“The trick here is that costs are going up; that’s what the insurers are going to say, and it’s true,” says Gleason, author of What We Don’t Want to Hear About Health Care: It’s All Our Fault — 8 Things We Can Do to Fix the System.
“From Aetna’s perspective we want the best possible relations with our regulators at all levels,” says Mohit Ghose, the company’s vice president for public affairs. “We need to make the system work.”
Aetna wants the federal government to make it clear that the new law doesn’t provide the feds the authority to declare rates unreasonable; that power — along with the regulatory muscle to approve or deny rates — lies with the states. And new requirements on health plans’ medical loss ratio, dictating how much revenue has to be devoted to health care costs, should be a key gauge of how reasonable a plan’s rates are.
“If the anticipated MLR that the insurer has filed falls within the applicable MLR requirement as adjusted for credibility, it would be deemed reasonable,” writes Aetna’s Steven B. Kelmar, senior vice president of government affairs and public policy, in a letter to HHS. And the insurer warns that even the most efficient insurer will face years when the 80 percent MLR minimum for the individual and small group markets can’t be met. “By reviewing the actuarial certification, states may see that there was a solvency or other important reason for the premium rate increase — even though the insurer did not satisfy the MLR.”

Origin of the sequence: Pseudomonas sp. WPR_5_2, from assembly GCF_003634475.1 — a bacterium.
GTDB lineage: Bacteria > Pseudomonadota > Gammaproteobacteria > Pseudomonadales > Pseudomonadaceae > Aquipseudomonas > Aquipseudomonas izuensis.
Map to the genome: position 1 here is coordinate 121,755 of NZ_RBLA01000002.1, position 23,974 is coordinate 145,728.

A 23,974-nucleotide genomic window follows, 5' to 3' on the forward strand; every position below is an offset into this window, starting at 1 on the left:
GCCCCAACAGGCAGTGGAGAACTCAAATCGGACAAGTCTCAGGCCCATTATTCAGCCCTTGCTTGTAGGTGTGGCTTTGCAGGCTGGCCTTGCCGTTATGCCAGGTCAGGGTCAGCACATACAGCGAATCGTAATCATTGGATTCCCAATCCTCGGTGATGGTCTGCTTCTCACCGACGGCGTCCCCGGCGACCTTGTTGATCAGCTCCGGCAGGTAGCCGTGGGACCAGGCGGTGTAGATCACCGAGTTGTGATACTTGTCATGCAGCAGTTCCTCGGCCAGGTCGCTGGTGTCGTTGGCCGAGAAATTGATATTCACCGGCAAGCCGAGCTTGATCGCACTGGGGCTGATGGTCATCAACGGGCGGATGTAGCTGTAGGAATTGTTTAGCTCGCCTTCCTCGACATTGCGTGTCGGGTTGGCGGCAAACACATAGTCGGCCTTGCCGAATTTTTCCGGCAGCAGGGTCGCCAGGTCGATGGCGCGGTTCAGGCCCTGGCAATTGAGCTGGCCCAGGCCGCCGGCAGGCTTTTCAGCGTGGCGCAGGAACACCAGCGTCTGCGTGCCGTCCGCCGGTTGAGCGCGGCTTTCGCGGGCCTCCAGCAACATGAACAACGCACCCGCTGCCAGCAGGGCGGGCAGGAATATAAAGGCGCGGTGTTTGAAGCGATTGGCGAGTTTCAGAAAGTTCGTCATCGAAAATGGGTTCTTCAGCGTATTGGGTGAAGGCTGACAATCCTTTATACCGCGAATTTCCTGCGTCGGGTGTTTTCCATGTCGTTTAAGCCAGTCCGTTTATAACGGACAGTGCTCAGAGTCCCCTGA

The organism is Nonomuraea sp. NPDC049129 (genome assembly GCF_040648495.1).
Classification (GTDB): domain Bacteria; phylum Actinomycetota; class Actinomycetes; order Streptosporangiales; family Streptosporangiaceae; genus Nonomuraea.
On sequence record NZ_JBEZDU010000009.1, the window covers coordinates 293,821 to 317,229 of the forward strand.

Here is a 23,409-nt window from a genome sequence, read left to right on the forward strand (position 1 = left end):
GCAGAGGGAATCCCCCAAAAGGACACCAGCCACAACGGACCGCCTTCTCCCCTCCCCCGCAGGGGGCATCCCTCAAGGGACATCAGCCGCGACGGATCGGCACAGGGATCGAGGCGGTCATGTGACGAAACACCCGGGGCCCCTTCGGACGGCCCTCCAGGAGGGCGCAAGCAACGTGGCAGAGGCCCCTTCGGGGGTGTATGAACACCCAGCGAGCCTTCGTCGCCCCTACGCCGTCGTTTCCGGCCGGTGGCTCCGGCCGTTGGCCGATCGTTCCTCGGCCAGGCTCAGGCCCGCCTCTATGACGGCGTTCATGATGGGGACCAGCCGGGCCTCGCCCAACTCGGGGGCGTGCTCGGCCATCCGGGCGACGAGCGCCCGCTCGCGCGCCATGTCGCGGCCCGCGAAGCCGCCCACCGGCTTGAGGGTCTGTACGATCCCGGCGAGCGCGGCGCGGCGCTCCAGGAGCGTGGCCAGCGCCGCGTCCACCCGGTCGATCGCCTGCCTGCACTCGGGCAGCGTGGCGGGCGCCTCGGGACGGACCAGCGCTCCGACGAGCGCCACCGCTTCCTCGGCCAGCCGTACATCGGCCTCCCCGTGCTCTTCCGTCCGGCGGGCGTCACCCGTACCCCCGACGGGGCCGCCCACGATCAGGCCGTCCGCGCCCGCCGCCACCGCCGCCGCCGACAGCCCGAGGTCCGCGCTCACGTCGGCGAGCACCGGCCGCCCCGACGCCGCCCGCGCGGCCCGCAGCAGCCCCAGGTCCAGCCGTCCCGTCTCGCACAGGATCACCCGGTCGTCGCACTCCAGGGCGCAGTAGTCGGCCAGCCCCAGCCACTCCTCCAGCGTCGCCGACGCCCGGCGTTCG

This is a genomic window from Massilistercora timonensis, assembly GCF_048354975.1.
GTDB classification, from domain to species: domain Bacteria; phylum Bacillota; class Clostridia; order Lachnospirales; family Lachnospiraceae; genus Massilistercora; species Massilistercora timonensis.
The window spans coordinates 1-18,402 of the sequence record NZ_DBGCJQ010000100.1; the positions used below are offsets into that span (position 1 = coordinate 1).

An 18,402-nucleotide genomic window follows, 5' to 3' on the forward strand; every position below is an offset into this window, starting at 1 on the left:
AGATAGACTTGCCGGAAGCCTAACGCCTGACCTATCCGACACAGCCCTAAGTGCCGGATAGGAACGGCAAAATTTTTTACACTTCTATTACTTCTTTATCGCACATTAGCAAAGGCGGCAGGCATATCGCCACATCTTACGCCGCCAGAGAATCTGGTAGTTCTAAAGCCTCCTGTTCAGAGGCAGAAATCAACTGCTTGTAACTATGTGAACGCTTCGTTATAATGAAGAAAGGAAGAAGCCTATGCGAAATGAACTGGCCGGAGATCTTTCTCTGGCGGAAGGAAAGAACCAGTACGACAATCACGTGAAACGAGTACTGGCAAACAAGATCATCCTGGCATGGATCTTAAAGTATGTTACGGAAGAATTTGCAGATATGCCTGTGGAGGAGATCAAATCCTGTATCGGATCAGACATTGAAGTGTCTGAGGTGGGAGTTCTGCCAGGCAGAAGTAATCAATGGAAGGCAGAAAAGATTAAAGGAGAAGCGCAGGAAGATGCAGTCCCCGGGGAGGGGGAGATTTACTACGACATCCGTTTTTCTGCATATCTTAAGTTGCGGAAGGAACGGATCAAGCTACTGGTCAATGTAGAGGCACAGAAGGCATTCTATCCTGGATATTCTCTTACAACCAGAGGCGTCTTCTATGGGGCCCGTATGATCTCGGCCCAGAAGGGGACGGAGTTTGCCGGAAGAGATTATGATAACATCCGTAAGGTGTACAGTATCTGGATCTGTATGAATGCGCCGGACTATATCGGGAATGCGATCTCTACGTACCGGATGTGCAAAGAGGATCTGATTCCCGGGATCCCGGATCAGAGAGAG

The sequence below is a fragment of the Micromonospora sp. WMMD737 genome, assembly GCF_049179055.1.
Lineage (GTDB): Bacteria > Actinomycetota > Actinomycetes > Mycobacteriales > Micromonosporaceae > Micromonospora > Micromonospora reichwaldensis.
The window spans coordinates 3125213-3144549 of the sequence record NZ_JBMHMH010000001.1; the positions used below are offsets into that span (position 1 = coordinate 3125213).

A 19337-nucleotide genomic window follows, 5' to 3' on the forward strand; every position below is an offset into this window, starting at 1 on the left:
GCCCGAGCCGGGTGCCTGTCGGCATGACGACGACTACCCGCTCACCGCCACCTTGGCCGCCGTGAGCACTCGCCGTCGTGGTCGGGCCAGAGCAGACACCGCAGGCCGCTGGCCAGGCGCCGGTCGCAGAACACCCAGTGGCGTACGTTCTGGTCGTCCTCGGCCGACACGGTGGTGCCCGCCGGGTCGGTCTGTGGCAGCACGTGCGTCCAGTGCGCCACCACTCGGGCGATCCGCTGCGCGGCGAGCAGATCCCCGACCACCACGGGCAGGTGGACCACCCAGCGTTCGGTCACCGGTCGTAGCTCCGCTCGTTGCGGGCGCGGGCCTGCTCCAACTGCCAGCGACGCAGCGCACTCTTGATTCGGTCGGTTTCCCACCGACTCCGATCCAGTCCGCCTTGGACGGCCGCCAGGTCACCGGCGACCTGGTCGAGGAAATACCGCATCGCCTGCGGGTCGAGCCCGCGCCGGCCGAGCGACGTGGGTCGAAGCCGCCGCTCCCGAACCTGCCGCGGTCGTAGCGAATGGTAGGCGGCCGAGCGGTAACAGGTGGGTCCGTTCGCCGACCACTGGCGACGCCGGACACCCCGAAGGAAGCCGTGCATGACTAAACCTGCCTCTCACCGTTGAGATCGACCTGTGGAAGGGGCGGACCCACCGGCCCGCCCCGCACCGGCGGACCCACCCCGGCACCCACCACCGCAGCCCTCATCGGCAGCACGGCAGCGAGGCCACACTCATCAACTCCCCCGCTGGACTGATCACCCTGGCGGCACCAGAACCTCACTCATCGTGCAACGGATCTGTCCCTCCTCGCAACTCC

Arbitrarily ignoring market realities will only endanger plans, Kelmar adds, driving some insurers to declare bankruptcy and others to pull out of markets. It would be better to call out plans for unreasonable premium increases if a plan has shown a pattern of unreasonable behavior, he says. And large groups should be excluded from the review process.
UnitedHealth, for its part, blamed the rising tide of insurance claims for rising premiums. Any rate review system put in place by the feds and states needs to take into account the fact that health plans account for only a small part of the overall cost of health care.
“As the [National Association of Insurance Commissioners] and many other independent commentators have pointed out, consumers also need to understand that rate review — without attention and action on these underlying cost pressures across the health care system — will do little to achieve the goal of making health care more affordable,” writes Gail Boudreaux, president of United Healthcare, in a petition to the feds. “According to the Congressional Budget Office (CBO), just 7 percent of each year’s health spending is on administration and the net cost of private insurance.